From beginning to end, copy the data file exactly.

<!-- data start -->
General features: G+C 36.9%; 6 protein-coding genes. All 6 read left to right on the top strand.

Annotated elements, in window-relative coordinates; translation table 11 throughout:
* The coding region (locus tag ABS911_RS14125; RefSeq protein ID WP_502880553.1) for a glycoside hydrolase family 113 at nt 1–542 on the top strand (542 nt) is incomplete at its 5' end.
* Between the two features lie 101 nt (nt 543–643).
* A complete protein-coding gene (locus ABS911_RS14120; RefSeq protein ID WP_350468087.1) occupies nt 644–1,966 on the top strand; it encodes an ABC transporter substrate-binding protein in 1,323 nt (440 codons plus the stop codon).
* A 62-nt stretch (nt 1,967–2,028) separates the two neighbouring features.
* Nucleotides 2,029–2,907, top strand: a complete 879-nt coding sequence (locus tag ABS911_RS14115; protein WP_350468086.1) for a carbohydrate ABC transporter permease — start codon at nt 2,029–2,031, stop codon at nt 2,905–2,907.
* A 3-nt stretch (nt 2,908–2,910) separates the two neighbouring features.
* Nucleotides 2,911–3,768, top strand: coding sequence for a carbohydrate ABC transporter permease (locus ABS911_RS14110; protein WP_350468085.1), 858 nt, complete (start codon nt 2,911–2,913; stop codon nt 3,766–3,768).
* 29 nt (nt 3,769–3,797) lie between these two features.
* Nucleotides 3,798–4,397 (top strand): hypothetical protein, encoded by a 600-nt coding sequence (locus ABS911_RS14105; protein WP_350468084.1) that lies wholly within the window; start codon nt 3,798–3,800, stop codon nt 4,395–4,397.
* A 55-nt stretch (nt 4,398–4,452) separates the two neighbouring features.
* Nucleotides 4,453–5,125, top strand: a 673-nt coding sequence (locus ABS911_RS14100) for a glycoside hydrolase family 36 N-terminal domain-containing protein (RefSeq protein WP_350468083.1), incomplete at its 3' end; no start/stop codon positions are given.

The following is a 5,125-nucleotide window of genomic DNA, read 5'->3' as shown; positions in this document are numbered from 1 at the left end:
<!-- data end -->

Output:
General features: G+C 36.9%; 6 protein-coding genes. All 6 read left to right on the top strand.

Annotated elements, in window-relative coordinates; translation table 11 throughout:
* The coding region (locus tag ABS911_RS14125; RefSeq protein ID WP_502880553.1) for a glycoside hydrolase family 113 at nt 1–542 on the top strand (542 nt) is incomplete at its 5' end.
* Between the two features lie 101 nt (nt 543–643).
* A complete protein-coding gene (locus ABS911_RS14120; RefSeq protein ID WP_350468087.1) occupies nt 644–1,966 on the top strand; it encodes an ABC transporter substrate-binding protein in 1,323 nt (440 codons plus the stop codon).
* A 62-nt stretch (nt 1,967–2,028) separates the two neighbouring features.
* Nucleotides 2,029–2,907, top strand: a complete 879-nt coding sequence (locus tag ABS911_RS14115; protein WP_350468086.1) for a carbohydrate ABC transporter permease — start codon at nt 2,029–2,031, stop codon at nt 2,905–2,907.
* A 3-nt stretch (nt 2,908–2,910) separates the two neighbouring features.
* Nucleotides 2,911–3,768, top strand: coding sequence for a carbohydrate ABC transporter permease (locus ABS911_RS14110; protein WP_350468085.1), 858 nt, complete (start codon nt 2,911–2,913; stop codon nt 3,766–3,768).
* 29 nt (nt 3,769–3,797) lie between these two features.
* Nucleotides 3,798–4,397 (top strand): hypothetical protein, encoded by a 600-nt coding sequence (locus ABS911_RS14105; protein WP_350468084.1) that lies wholly within the window; start codon nt 3,798–3,800, stop codon nt 4,395–4,397.
* A 55-nt stretch (nt 4,398–4,452) separates the two neighbouring features.
* Nucleotides 4,453–5,125, top strand: a 673-nt coding sequence (locus ABS911_RS14100) for a glycoside hydrolase family 36 N-terminal domain-containing protein (RefSeq protein WP_350468083.1), incomplete at its 3' end; no start/stop codon positions are given.

The following is a 5,125-nucleotide window of genomic DNA, read 5'->3' as shown; positions in this document are numbered from 1 at the left end: